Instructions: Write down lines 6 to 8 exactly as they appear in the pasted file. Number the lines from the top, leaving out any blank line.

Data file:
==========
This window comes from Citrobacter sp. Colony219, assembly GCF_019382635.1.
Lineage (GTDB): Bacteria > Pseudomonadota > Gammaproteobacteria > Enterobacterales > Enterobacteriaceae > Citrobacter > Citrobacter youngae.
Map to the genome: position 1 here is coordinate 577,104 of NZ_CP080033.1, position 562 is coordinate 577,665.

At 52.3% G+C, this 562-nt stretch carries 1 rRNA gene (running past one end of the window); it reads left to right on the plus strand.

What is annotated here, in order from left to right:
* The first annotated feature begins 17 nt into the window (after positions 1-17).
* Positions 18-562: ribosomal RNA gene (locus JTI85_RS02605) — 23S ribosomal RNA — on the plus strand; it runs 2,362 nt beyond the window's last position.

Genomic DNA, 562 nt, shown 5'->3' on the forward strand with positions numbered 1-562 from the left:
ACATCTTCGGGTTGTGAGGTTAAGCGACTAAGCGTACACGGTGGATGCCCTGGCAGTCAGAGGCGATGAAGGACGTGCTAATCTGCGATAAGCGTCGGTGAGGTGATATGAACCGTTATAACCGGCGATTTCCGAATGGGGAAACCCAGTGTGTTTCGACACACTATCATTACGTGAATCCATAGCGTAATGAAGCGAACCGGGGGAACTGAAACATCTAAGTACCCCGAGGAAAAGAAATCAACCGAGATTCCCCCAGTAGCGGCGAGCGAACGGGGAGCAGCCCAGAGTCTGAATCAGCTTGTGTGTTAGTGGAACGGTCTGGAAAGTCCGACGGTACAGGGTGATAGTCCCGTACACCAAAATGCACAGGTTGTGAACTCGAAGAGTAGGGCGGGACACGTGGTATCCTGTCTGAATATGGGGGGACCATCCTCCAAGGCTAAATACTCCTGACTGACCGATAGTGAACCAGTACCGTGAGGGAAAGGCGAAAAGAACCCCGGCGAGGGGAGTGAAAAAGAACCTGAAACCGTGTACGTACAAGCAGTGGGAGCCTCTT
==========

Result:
* The first annotated feature begins 17 nt into the window (after positions 1-17).
* Positions 18-562: ribosomal RNA gene (locus JTI85_RS02605) — 23S ribosomal RNA — on the plus strand; it runs 2,362 nt beyond the window's last position.

Genomic DNA, 562 nt, shown 5'->3' on the forward strand with positions numbered 1-562 from the left: